Indonesians still world's most bullish consumers, Americans less upbeat: survey

Tue Jan 28, 2014 10:03pm EST
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By Susan Fenton

LONDON (Reuters) - Indonesians remained the world's most bullish consumers in the final quarter of 2013 while Americans were slightly less willing to spend than in the previous quarter, a global survey showed.

In the euro zone, confidence rose sharply in Ireland, which successfully completed its EU/IMF bailout program late last year, and improved in Germany and Spain.

But sentiment plunged in France and Portugal and slipped in Greece and Italy, according to the quarterly survey by global information and insights company Nielsen.

Countries in Asia, including India and China, and the Gulf continued to dominate the list of most upbeat consumer markets although Brazil, Denmark and Canada also featured in the top 10 markets, the survey, released on Wednesday, showed.

The Nielsen Global Consumer Confidence Index stayed at 94 in the fourth quarter for a third straight quarter, but was up 3 points from the same period a year earlier. A reading below 100, however, signals still relatively low consumer morale.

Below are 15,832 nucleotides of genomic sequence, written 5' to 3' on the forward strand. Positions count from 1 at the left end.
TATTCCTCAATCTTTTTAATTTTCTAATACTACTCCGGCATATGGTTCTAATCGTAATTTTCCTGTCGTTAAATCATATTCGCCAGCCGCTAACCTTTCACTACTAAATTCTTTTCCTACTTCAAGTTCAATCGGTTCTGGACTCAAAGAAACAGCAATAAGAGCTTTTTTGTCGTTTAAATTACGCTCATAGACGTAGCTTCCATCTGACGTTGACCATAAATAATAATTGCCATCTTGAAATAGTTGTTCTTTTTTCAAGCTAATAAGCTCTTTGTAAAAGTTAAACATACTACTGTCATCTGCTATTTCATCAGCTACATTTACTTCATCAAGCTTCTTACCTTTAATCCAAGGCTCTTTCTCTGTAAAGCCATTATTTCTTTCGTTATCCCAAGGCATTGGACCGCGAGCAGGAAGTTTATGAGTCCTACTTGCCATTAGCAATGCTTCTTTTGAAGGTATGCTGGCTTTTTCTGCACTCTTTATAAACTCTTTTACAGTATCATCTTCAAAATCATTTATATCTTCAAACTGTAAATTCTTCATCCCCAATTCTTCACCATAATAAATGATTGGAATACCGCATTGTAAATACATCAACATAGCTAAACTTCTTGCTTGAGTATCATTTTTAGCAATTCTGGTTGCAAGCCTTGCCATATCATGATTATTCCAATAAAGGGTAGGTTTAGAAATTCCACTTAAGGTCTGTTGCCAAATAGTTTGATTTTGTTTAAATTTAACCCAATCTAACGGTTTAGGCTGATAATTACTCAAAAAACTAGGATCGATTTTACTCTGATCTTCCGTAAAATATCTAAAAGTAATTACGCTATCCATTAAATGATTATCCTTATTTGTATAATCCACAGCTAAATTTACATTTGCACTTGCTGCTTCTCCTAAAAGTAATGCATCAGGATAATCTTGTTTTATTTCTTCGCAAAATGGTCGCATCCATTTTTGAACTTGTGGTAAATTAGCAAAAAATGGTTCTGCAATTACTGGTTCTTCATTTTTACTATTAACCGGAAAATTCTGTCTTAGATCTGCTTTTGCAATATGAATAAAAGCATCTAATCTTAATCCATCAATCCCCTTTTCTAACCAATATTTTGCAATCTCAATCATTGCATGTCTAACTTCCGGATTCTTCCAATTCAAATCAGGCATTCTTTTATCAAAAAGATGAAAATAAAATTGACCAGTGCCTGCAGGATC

Consumer sentiment in the United States slipped four points from a six-year high in the third quarter although it was five points higher than in the fourth quarter of 2012.

"The lack of additional recent improvement in U.S. consumer sentiment is, in some measure, surprising given the improvements in employment, stock market values and housing that occurred over 2013," said Venkatesh Bala, chief economist at The Cambridge Group, a part of Nielsen.

"It is likely that this is a reflection of the uneven manner in which such gains have been made, and also that levels of underemployment and long-term unemployment remain high, with many workers remaining discouraged and not participating in the workforce."   Continued...

People walk in front of a billboard of a new store at a mall in Jakarta, September 4, 2013. REUTERS/Beawiharta